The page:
I can't wait to start!

Want to join this challenge? Click on the image, above.

Cruising through the Cozies Challenge

I must admit, I'm developing quite a fondness for Agatha Christie novels. Then I tried some P.D. James, and loved that too. So, I've decided that this cozy mystery challenge is right up my street. I'm joining up! I don't know which level I'll reach, but I'm interested in branching out my mystery readings.

Want to sign up too? Click on the image!

Review: Purple for Sky

This family saga follows three generations of women in a deeply religious family in a rural corner of Canada. Lindy, her aunt Ruby, and grandmother Euphemia have spent their lives at the mercies of the religious sensibilities of their family's men. The men of the Lewis family are deeply devoted to a fire-hot, low-church, dissenting faith. Particularly pious is Euphemia's husband, Silas, and his mother, Tryphena. Their faith fundamentally shapes Euphemia's marriage, and the consequences reverberate through the lives of successive generations.

The story is told primarily through the eyes of Lindy, aging and single, her life consists of caring for the family store and her Aunt Ruby, who is succumbing to dementia. Readers also hear from Ruby, as she reminisces, and Euphemia, when Lindy uncovers her grandmother's diary. I would have preferred to hear more from Ruby and Euphemia, as I found their narratives to be much more interesting than Lindy's. This was a book that was slow to get going, and I was never able to get invested in Lindy. Bruneau has written Lindy in a particularly folksy style, one that I was not able to engage.

Carol Bruneau, Purple for Sky (Cormorant, 2000) ISBN: 1896951244

Thursday, December 16, 2010

Review: The Creation of Eve

A fictionalized account of the life of Renaissance painter Sofinisba Anguissola, this book chronicles the time Anguissola spent as a lady-in-waiting to Elisabeth de Valois, queen of Spain. At the Spanish court Sofi encounters an entirely different world. Learning to navigate court culture while dreaming about the relationship she left behind in Rome envelop Sofi's time. She becomes one of the queen's favorites, a position that offers little but complexity and danger. Cullen's historical presentation is believable, though I found the beginning of the book to be somewhat slow-going. In part, this is because the first portion of the book, set in Italy, has little bearing on the major thrust of the plot. I found the court setting of the book somewhat difficult to engage. I've read little of the voluminous historical fiction on the kings and queens of Europe, so I suspect that for others more deeply read in the genre, this will not be an issue. This is more my issue than Cullen's, I simply don't find the court setting inherently interesting. My preferences aside, I did get deeper into the story. Cullen's writing is good, though I did find the ending, and the consequences of one final dramatic action, to be wholly unbelievable.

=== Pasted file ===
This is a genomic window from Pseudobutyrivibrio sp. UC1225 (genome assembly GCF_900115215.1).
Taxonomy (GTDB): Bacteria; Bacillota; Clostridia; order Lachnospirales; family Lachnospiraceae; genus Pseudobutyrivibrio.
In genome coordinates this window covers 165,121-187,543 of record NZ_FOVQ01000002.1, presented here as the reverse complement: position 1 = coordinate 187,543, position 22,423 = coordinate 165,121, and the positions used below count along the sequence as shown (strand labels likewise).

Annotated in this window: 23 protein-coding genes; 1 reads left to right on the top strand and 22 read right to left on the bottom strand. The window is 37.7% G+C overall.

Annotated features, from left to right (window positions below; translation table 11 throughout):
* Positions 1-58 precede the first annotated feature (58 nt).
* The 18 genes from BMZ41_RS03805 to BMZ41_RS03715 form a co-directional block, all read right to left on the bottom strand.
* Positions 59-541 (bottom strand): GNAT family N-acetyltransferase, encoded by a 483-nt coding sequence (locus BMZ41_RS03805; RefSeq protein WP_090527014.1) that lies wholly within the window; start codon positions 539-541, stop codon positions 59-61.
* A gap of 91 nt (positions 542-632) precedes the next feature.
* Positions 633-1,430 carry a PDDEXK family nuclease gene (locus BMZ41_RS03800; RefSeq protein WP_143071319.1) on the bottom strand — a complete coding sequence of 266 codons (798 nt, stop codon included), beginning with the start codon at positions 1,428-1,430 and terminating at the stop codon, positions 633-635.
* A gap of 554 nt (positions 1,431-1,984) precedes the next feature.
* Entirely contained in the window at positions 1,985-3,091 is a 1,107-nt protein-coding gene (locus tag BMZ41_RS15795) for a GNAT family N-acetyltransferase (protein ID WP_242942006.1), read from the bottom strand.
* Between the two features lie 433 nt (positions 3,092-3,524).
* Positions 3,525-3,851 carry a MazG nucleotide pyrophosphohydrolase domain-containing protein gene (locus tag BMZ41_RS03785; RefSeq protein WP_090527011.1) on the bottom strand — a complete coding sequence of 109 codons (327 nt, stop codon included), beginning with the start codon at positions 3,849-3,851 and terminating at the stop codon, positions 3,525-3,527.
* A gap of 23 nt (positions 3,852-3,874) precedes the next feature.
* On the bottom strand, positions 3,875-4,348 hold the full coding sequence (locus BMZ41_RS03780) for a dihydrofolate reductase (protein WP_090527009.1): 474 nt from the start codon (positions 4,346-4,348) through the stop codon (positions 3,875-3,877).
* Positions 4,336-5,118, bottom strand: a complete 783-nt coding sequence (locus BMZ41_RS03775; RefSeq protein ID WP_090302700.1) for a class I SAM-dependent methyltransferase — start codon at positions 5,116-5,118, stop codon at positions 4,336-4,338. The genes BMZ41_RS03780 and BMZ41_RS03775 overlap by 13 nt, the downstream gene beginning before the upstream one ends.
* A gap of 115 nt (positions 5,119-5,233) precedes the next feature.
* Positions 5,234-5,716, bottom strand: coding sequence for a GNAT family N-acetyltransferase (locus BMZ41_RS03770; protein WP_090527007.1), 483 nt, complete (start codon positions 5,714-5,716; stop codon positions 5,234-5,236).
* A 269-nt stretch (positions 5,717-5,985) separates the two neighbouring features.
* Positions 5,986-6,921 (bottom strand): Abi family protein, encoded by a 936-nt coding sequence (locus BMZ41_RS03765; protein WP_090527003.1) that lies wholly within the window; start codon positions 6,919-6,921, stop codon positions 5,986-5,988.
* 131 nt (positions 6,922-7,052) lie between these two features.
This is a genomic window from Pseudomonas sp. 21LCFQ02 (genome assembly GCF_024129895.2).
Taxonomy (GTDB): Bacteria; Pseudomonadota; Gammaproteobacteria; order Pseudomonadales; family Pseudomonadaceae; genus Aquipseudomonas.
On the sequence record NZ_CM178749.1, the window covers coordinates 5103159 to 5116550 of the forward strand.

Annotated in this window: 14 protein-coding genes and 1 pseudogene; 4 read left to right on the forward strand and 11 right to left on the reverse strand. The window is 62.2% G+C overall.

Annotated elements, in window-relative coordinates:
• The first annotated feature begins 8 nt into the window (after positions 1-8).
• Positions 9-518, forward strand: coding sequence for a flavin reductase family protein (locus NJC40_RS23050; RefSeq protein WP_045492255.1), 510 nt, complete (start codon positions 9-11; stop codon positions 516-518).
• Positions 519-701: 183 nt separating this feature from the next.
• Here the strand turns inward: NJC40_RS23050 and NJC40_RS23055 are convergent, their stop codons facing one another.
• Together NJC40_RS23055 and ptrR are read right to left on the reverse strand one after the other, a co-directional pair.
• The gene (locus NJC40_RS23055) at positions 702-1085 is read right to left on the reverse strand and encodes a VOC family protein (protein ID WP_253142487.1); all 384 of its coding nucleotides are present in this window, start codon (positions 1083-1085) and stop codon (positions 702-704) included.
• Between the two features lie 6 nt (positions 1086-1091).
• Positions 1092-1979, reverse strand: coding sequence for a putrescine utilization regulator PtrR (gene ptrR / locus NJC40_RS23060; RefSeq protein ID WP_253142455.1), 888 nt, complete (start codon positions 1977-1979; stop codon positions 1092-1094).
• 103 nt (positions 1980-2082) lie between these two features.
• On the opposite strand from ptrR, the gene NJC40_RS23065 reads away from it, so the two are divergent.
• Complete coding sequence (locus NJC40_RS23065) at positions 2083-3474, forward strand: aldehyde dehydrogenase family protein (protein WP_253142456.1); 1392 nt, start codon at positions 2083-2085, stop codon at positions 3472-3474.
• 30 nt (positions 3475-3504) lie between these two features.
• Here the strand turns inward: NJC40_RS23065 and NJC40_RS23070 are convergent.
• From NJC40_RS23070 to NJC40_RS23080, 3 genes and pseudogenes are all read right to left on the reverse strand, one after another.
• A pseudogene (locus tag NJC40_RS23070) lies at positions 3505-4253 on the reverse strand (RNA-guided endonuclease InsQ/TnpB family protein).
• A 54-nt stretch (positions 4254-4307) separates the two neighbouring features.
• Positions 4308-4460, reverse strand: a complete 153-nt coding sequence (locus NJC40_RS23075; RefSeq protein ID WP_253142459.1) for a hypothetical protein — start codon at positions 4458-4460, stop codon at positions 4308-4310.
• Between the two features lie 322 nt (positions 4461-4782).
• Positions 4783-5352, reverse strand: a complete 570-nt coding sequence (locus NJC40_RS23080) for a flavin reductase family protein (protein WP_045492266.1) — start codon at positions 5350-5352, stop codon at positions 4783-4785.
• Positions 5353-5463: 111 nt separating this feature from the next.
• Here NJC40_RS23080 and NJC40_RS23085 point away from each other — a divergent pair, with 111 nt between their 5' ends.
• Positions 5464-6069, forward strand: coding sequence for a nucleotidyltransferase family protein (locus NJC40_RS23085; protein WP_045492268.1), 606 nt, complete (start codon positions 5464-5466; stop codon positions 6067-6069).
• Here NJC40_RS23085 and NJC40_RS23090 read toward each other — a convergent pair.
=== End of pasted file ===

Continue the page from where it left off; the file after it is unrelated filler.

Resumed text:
Lynn Cullen, The Creation of Eve (Putnam, 2010) ISBN: 0399156100

Review: The Vanishing of Katharina Linden

Not being a reader of fantasy or fairy tales, I took a chance on this book, and was pleasantly surprised. This book is a rather dark coming-of-age story, replete with child abduction and parental hysteria. Young girls begin disappearing from a small German town, and eleven-year-old Pia Kolvenbach desperately hopes to solve the mystery. Pia is something of a misfit: her only friends are the similarly unpopular "StinkStefan," and her late grandmother's sometimes boyfriend. The elderly gentleman delights Pia and Stefan with regional folktales, which add to the ambiance for two youngsters in a town gripped with hysteria. As the town grows more fearful Pia faces her own problems, as her parents marriage is falling apart. These tales ultimately weave together into a dramatic conclusion. That conclusion will likely not surprise most readers, and as a whodunit, this book falls flat. As a more general work of fiction the book is stronger. Grant does a particularly good job of setting the scene, bringing the reader into the town of Bad Munstereifel. The holidays, the festivals, the landscape with all of its interesting corners for children to explore: all of these are vividly detailed. That said, I never did get a good sense of why Pia was so intent on solving the mystery. There's a small subplot about Pia's grandmother "exploding" (i.e. burning to death) at Christmastime. Theoretically this is what thrusts Pia into the depths of unpopularity. This was probably the weakest thread in the larger work. This is a book to read for the environment it creates.

Helen Grant, The Vanishing of Katharina Linden (Delacorte, 2010) ISBN: 0385344171

Wednesday, December 15, 2010

Review: Chosen

This is a book about adoption, and the difficulties faced by all of the parties involved. At the center of the story is Chloe Pinter, a low-paid adoption coordinator. She manages desperate adoptive parents and birth parents in difficult situations. Her personal life is also full of drama. Chloe's boyfriend is what one might call a 'fixer-upper'- he lacks a job, ambition, and spends most of his time complaining.